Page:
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You canceled travel due to coronavirus and you’re bored. Here’s how to cope

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When you can’t travel, boredom, can settle in.
(Photo illustration by Ross May / Los Angeles Times; photo by Getty Images)

Feeling bored, disoriented and cranky now that you’ve put your travel plans on hold and your suitcase away? You have company — lots of it. For many of us, travel has its own rewards, including its role as a stress reliever.

“Travel relieves stress because you are removed from the monotony of your daily life,” said Dr. Howard Forman, attending psychiatrist at Montefiore Medical Center in New York, “and many of the things that lead to stress are taken out of your hands and put into hands of other people,” including those everyday tasks such as fixing dinner, keeping the house clean and, if you have kids, making sure homework is done.

Now what? Most of us are staying closer to home, by design or edict, and the absence of travel’s pleasures can lead to boredom, which, Forman said, is a common complaint.

Here, then, are some ideas about facing down the tedium.

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• Play. “Adults don’t play!” you may say. But why not? Especially when you consider how beneficial it can be.

That doesn’t necessarily mean kickball or hopscotch, unless you want it to.

“Think about the invigorating effect of a date night with your spouse,” Oksana Hagerty, an educational and developmental psychologist, and learning specialist at Beacon College in Leesburg, Fla., said in an email.

“Or a picnic that, for all the mosquitoes, dust and lukewarm Coke, leaves you happy and refreshed? How about a bath with rosewater and candles?”

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“Some ideas of play … might be ‘pretending’ to be a healthy eater (by the end of the quarantine you might get used to eating broccoli instead of French fries, but if not — it was play, not a big deal). Or starting ‘a new life’ altogether — some of it might stick, but again, no hard feelings if not.

“As long as we agree that some of what we do can be free, uncertain and governed by the rules that make-believe does not have to be productive, the tedious hours of social isolation won’t be as bad.”

• Reconnect. Try “getting in touch with your body in some way or another,” said Dr. A. Chris Heath, a psychiatrist and psychoanalyst in Dallas. “Walk. Feel the sun and breeze. Try stretching exercises. You don’t have to have a class to do it.”

Maybe resume playing a musical instrument you once dropped, Heath said. “It’s not just a way to make the time pass and not just a way to exercise your mind. It connects your mind with your body again.” When the body and mind interact, “it gets you back in touch with yourself.”

• Look ahead. “Plan, plan, plan, imagine, get ready!” said Rebecca Kiki Weingarten, co-founder of and educational director for RWRNetwork.org, a nonprofit for people and groups in what she calls “suddenly changed circumstances.”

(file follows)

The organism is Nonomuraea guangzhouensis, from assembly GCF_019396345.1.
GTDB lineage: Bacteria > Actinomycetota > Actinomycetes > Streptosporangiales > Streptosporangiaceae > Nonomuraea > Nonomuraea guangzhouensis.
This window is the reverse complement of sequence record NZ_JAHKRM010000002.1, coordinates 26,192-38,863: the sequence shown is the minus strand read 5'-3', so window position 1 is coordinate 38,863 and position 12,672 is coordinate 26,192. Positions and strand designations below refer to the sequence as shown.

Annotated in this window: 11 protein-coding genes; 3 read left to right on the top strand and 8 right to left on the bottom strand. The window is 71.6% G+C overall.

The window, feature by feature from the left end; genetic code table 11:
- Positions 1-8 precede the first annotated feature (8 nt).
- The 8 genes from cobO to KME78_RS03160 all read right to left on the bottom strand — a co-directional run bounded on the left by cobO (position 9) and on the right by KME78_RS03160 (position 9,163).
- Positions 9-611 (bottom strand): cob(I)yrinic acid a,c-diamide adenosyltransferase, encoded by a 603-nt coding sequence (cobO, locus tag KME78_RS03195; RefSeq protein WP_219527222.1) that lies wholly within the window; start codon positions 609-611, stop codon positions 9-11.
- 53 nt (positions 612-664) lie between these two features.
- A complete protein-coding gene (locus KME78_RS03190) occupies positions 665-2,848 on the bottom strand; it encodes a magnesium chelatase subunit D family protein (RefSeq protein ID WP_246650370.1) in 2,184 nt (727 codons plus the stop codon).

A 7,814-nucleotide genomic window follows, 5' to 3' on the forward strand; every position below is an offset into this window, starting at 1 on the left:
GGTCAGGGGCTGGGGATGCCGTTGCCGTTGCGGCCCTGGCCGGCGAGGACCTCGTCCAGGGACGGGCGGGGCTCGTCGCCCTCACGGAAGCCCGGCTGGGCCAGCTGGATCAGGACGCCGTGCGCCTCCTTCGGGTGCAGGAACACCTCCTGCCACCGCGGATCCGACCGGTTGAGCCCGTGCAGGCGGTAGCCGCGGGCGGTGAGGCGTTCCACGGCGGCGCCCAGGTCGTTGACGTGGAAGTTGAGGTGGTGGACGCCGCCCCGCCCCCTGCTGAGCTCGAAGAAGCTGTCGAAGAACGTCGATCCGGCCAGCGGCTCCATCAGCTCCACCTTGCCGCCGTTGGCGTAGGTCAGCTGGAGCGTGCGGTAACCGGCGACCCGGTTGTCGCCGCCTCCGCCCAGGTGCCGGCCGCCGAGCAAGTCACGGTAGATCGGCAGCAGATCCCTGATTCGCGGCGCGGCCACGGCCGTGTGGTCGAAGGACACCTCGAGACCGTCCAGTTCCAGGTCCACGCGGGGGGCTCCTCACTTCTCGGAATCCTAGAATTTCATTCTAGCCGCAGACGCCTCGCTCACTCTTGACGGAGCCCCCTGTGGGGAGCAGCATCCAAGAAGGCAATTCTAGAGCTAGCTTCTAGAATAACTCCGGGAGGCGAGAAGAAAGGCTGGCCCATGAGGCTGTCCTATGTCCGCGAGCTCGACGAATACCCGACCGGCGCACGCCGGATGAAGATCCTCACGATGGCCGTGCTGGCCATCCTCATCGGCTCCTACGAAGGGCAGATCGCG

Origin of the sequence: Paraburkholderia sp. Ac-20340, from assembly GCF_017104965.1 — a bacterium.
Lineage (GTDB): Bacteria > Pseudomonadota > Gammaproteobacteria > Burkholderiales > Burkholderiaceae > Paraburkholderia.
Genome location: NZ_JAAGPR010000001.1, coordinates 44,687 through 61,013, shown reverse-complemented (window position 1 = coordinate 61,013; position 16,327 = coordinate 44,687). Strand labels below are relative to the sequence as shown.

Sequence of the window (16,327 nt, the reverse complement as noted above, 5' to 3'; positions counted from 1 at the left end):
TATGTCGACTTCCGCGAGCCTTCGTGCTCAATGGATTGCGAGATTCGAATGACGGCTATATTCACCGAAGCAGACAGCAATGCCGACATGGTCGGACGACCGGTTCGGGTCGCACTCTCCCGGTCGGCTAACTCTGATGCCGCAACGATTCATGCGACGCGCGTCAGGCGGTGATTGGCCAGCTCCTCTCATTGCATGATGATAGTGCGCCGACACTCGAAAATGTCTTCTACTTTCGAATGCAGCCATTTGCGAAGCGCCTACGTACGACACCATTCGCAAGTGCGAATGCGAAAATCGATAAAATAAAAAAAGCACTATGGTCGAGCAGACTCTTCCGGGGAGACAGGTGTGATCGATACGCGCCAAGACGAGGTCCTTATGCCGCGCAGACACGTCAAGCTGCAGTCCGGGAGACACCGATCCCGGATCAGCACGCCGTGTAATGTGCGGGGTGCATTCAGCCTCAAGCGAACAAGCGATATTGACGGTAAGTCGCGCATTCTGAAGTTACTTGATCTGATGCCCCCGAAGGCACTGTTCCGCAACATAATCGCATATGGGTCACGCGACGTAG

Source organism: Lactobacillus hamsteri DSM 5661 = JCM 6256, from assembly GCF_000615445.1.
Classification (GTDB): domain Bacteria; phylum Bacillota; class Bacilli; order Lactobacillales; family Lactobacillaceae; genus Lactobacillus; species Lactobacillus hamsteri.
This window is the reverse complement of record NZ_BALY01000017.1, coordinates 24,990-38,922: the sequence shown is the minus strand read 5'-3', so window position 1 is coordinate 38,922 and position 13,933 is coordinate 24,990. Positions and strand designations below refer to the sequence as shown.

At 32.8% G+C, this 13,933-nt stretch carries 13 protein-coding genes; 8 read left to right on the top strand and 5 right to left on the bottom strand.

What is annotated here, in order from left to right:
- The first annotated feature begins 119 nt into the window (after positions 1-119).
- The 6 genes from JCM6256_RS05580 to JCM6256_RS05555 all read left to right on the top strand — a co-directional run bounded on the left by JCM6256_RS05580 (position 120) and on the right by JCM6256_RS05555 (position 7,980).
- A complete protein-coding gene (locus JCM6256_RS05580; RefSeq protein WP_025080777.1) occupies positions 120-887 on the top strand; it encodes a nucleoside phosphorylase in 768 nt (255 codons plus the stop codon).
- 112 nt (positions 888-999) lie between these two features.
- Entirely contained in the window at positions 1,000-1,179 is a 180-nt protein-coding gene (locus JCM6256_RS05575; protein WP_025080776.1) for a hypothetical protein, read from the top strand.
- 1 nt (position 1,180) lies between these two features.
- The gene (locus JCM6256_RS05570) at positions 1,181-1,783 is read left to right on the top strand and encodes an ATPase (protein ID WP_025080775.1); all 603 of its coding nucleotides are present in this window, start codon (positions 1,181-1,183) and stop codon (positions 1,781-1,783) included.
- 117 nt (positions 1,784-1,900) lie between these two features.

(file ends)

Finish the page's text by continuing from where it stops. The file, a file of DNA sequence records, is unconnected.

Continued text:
“Use this time to plan travel in ways you haven’t before,” she said in an email: Maybe a deep dive into the destination. Maybe learning a bit (or all) of the language, trying out some recipes, learning about the culture in a way you haven’t before, scoping out out-of-the-way sites that you wouldn’t have thought of, studying native art, fashion, styling, sports that you can check out before you go.”

• Fill the void with fun. “Boredom leads to negative thoughts, feelings and behaviors: ruminating, worrying about a pandemic we can’t control, keeping a count of illness found in your neighborhood, constantly taking your temperature and being paranoid about symptoms,” Weingarten said.

“Boredom can lead to anxiety and compulsive behavior — eating/drinking too much and worse.

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“So I always recommend to clients and groups to ‘substitute.’ Can’t do this? Do that. Don’t enjoy this? Try that. And so on. Nature abhors a vacuum, so fill the time, energy, space with good, fun, interesting things.”

• Look back and be grateful. The reward, Forman said, is “the ability to actually sit with one’s memories and really remember the wonderful experiences.”

For instance, he grew up in Tampa, Fla., and Walt Disney World was a destination he looked forward to. The theme park may have been wonderful, but one time the family got caught in a thunderstorm and were so soaked that they had to buy new clothes, something he remembered with pleasure.

“Just remembering how fortunate you were to have experienced what you did can fill you with a kind of gratitude that we sometimes forget,” he said.

He just canceled a spring vacation with his family. “When we [do] go away, it will be that much sweeter,” he said.

The pandemic won’t last forever. It will end, he said. And then …

“The next time you’re on vacation and you see the most extraordinary view, bookmark it,” he said. You’ll be able to say, “‘I saw it, I experienced it. It was wonderful.’”

Then summon it, he said, when you need it most.

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Have a travel problem, question or dilemma? Write to travel@latimes.com. We regret we cannot answer every inquiry.


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